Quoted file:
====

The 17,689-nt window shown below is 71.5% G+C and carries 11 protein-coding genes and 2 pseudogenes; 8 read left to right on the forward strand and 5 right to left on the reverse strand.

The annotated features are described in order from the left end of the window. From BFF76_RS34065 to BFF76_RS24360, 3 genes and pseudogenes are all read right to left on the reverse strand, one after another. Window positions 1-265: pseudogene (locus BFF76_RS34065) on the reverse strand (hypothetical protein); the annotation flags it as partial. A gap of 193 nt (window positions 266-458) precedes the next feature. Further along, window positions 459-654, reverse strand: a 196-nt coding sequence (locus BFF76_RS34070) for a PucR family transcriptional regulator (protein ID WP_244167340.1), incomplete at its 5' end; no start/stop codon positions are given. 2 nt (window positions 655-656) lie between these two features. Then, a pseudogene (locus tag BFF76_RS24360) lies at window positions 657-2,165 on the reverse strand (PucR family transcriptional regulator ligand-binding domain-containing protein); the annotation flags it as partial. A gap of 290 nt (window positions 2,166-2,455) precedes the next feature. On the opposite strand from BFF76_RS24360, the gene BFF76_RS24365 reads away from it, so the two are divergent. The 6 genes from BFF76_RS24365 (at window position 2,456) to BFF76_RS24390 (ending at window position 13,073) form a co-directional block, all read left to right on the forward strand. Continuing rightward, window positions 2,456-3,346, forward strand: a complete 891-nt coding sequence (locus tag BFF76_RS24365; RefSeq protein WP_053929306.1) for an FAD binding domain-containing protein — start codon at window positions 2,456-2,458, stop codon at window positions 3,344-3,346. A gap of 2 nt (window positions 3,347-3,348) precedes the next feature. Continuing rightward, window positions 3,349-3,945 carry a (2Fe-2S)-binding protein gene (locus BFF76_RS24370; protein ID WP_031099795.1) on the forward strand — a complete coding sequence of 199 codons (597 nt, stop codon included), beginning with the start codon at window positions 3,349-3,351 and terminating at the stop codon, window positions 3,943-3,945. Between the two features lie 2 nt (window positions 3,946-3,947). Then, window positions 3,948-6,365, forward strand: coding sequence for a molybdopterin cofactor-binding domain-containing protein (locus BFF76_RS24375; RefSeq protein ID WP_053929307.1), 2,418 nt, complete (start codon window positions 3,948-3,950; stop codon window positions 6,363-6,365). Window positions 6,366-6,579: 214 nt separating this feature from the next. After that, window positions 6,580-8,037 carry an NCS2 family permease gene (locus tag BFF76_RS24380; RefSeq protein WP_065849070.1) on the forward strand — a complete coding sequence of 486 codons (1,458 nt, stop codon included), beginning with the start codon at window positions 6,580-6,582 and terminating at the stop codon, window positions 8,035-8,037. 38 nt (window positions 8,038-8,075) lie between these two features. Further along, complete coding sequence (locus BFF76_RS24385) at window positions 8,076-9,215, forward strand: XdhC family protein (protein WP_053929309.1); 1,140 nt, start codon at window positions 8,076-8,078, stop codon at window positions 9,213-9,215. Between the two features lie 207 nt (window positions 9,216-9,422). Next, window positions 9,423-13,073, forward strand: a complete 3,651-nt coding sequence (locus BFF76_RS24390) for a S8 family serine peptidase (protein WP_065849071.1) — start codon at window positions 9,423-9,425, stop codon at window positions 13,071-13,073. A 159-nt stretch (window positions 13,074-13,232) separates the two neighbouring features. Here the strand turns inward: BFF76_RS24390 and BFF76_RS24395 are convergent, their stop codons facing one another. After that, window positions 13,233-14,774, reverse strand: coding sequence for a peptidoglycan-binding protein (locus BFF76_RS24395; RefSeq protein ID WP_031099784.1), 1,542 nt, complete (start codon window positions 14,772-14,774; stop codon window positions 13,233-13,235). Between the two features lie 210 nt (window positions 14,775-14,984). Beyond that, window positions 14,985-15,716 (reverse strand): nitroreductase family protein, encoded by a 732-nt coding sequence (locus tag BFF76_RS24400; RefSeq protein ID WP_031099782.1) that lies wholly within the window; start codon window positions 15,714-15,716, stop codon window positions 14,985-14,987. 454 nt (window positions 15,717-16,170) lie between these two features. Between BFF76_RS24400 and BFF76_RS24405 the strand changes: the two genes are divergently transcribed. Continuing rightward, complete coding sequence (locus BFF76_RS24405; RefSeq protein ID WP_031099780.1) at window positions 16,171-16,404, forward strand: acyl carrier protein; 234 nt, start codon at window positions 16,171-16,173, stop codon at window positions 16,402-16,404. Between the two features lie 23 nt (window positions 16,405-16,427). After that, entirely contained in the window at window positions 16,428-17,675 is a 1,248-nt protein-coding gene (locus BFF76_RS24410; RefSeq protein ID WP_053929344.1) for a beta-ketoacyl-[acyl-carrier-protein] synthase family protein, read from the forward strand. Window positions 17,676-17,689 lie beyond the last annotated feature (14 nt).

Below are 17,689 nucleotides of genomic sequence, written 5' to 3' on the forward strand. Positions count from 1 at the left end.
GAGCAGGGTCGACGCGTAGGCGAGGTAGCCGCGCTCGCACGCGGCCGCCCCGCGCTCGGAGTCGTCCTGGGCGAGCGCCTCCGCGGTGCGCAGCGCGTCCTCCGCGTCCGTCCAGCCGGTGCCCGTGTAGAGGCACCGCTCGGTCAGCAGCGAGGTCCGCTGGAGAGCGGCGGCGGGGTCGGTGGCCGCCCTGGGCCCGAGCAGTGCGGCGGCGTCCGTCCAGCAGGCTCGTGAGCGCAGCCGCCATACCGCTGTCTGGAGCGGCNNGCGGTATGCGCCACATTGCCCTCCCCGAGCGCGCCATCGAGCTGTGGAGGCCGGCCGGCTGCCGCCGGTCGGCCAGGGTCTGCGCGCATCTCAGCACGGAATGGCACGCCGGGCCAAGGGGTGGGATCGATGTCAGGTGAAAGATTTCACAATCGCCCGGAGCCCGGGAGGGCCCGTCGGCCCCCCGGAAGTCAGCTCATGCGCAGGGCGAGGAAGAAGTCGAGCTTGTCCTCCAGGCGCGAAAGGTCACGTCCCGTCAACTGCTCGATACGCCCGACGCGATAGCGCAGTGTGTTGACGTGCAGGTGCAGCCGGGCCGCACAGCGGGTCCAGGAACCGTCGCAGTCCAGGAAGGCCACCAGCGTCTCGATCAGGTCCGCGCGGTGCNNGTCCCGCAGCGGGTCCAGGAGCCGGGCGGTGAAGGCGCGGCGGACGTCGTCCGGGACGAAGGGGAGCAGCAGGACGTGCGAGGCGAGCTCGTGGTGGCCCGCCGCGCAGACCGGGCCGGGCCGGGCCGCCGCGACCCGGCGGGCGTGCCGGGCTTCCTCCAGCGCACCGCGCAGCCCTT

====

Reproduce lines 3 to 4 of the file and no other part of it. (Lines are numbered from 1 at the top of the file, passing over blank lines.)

Below are 17,689 nucleotides of genomic sequence, written 5' to 3' on the forward strand. Positions count from 1 at the left end.
GAGCAGGGTCGACGCGTAGGCGAGGTAGCCGCGCTCGCACGCGGCCGCCCCGCGCTCGGAGTCGTCCTGGGCGAGCGCCTCCGCGGTGCGCAGCGCGTCCTCCGCGTCCGTCCAGCCGGTGCCCGTGTAGAGGCACCGCTCGGTCAGCAGCGAGGTCCGCTGGAGAGCGGCGGCGGGGTCGGTGGCCGCCCTGGGCCCGAGCAGTGCGGCGGCGTCCGTCCAGCAGGCTCGTGAGCGCAGCCGCCATACCGCTGTCTGGAGCGGCNNGCGGTATGCGCCACATTGCCCTCCCCGAGCGCGCCATCGAGCTGTGGAGGCCGGCCGGCTGCCGCCGGTCGGCCAGGGTCTGCGCGCATCTCAGCACGGAATGGCACGCCGGGCCAAGGGGTGGGATCGATGTCAGGTGAAAGATTTCACAATCGCCCGGAGCCCGGGAGGGCCCGTCGGCCCCCCGGAAGTCAGCTCATGCGCAGGGCGAGGAAGAAGTCGAGCTTGTCCTCCAGGCGCGAAAGGTCACGTCCCGTCAACTGCTCGATACGCCCGACGCGATAGCGCAGTGTGTTGACGTGCAGGTGCAGCCGGGCCGCACAGCGGGTCCAGGAACCGTCGCAGTCCAGGAAGGCCACCAGCGTCTCGATCAGGTCCGCGCGGTGCNNGTCCCGCAGCGGGTCCAGGAGCCGGGCGGTGAAGGCGCGGCGGACGTCGTCCGGGACGAAGGGGAGCAGCAGGACGTGCGAGGCGAGCTCGTGGTGGCCCGCCGCGCAGACCGGGCCGGGCCGGGCCGCCGCGACCCGGCGGGCGTGCCGGGCTTCCTCCAGCGCACCGCGCAGCCCTT